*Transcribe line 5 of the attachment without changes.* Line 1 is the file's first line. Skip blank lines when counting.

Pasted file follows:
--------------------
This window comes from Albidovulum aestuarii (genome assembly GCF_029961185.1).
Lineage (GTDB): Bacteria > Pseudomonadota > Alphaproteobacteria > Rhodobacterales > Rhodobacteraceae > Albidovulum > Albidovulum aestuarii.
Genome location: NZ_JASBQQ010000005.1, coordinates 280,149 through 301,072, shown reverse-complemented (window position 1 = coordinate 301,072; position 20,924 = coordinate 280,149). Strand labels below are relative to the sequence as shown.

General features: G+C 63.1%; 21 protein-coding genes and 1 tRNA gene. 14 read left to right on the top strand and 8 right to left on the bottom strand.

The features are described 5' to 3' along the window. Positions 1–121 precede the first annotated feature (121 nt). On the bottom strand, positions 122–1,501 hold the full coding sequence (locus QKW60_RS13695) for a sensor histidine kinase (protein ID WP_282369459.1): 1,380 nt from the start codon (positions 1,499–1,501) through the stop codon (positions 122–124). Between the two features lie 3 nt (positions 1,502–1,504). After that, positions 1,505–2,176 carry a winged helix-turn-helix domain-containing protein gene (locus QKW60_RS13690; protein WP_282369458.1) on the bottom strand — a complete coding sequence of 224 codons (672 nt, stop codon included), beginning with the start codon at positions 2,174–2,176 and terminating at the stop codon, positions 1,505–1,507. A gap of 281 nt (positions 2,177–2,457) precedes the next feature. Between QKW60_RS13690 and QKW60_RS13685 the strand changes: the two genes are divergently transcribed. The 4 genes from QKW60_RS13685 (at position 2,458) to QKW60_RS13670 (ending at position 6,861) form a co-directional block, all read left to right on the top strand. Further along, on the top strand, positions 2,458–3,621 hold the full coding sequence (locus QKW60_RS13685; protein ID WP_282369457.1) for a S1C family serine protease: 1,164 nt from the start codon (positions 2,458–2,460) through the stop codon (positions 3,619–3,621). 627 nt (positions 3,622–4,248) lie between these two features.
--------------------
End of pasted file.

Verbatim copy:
The features are described 5' to 3' along the window. Positions 1–121 precede the first annotated feature (121 nt). On the bottom strand, positions 122–1,501 hold the full coding sequence (locus QKW60_RS13695) for a sensor histidine kinase (protein ID WP_282369459.1): 1,380 nt from the start codon (positions 1,499–1,501) through the stop codon (positions 122–124). Between the two features lie 3 nt (positions 1,502–1,504). After that, positions 1,505–2,176 carry a winged helix-turn-helix domain-containing protein gene (locus QKW60_RS13690; protein WP_282369458.1) on the bottom strand — a complete coding sequence of 224 codons (672 nt, stop codon included), beginning with the start codon at positions 2,174–2,176 and terminating at the stop codon, positions 1,505–1,507. A gap of 281 nt (positions 2,177–2,457) precedes the next feature. Between QKW60_RS13690 and QKW60_RS13685 the strand changes: the two genes are divergently transcribed. The 4 genes from QKW60_RS13685 (at position 2,458) to QKW60_RS13670 (ending at position 6,861) form a co-directional block, all read left to right on the top strand. Further along, on the top strand, positions 2,458–3,621 hold the full coding sequence (locus QKW60_RS13685; protein ID WP_282369457.1) for a S1C family serine protease: 1,164 nt from the start codon (positions 2,458–2,460) through the stop codon (positions 3,619–3,621). 627 nt (positions 3,622–4,248) lie between these two features.